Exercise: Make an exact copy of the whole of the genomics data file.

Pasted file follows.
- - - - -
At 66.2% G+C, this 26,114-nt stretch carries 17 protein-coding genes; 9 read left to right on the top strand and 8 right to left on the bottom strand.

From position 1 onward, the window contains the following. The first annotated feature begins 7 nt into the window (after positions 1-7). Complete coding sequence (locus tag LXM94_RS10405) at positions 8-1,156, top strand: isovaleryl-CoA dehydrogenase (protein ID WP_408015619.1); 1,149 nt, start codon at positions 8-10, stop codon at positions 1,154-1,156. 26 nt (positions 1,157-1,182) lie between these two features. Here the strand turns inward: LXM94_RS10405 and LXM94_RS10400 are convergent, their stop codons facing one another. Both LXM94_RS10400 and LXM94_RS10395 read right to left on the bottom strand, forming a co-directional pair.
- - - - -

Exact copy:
At 66.2% G+C, this 26,114-nt stretch carries 17 protein-coding genes; 9 read left to right on the top strand and 8 right to left on the bottom strand.

From position 1 onward, the window contains the following. The first annotated feature begins 7 nt into the window (after positions 1-7). Complete coding sequence (locus tag LXM94_RS10405) at positions 8-1,156, top strand: isovaleryl-CoA dehydrogenase (protein ID WP_408015619.1); 1,149 nt, start codon at positions 8-10, stop codon at positions 1,154-1,156. 26 nt (positions 1,157-1,182) lie between these two features. Here the strand turns inward: LXM94_RS10405 and LXM94_RS10400 are convergent, their stop codons facing one another. Both LXM94_RS10400 and LXM94_RS10395 read right to left on the bottom strand, forming a co-directional pair.